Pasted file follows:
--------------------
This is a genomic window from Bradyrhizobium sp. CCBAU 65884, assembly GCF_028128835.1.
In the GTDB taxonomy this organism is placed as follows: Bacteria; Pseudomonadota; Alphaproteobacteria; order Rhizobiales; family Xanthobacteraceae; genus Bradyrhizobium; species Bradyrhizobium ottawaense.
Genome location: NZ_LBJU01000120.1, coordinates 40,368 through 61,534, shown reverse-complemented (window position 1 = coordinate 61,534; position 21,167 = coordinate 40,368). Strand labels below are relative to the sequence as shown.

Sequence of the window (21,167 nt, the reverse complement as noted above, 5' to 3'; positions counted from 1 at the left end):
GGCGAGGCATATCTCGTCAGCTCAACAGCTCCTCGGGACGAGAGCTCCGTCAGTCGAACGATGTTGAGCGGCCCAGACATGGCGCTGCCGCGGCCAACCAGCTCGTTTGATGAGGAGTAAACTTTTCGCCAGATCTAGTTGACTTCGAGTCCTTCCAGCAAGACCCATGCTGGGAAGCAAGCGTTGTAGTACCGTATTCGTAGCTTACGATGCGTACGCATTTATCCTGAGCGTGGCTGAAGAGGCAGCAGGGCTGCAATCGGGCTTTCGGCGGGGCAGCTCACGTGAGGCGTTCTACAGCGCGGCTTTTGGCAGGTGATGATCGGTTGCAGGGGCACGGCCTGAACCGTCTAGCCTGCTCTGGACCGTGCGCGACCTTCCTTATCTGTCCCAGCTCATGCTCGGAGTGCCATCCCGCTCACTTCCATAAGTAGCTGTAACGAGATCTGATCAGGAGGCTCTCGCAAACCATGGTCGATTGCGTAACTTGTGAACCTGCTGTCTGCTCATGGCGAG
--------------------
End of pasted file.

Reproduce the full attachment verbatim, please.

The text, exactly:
This is a genomic window from Bradyrhizobium sp. CCBAU 65884, assembly GCF_028128835.1.
In the GTDB taxonomy this organism is placed as follows: Bacteria; Pseudomonadota; Alphaproteobacteria; order Rhizobiales; family Xanthobacteraceae; genus Bradyrhizobium; species Bradyrhizobium ottawaense.
Genome location: NZ_LBJU01000120.1, coordinates 40,368 through 61,534, shown reverse-complemented (window position 1 = coordinate 61,534; position 21,167 = coordinate 40,368). Strand labels below are relative to the sequence as shown.

Sequence of the window (21,167 nt, the reverse complement as noted above, 5' to 3'; positions counted from 1 at the left end):
GGCGAGGCATATCTCGTCAGCTCAACAGCTCCTCGGGACGAGAGCTCCGTCAGTCGAACGATGTTGAGCGGCCCAGACATGGCGCTGCCGCGGCCAACCAGCTCGTTTGATGAGGAGTAAACTTTTCGCCAGATCTAGTTGACTTCGAGTCCTTCCAGCAAGACCCATGCTGGGAAGCAAGCGTTGTAGTACCGTATTCGTAGCTTACGATGCGTACGCATTTATCCTGAGCGTGGCTGAAGAGGCAGCAGGGCTGCAATCGGGCTTTCGGCGGGGCAGCTCACGTGAGGCGTTCTACAGCGCGGCTTTTGGCAGGTGATGATCGGTTGCAGGGGCACGGCCTGAACCGTCTAGCCTGCTCTGGACCGTGCGCGACCTTCCTTATCTGTCCCAGCTCATGCTCGGAGTGCCATCCCGCTCACTTCCATAAGTAGCTGTAACGAGATCTGATCAGGAGGCTCTCGCAAACCATGGTCGATTGCGTAACTTGTGAACCTGCTGTCTGCTCATGGCGAG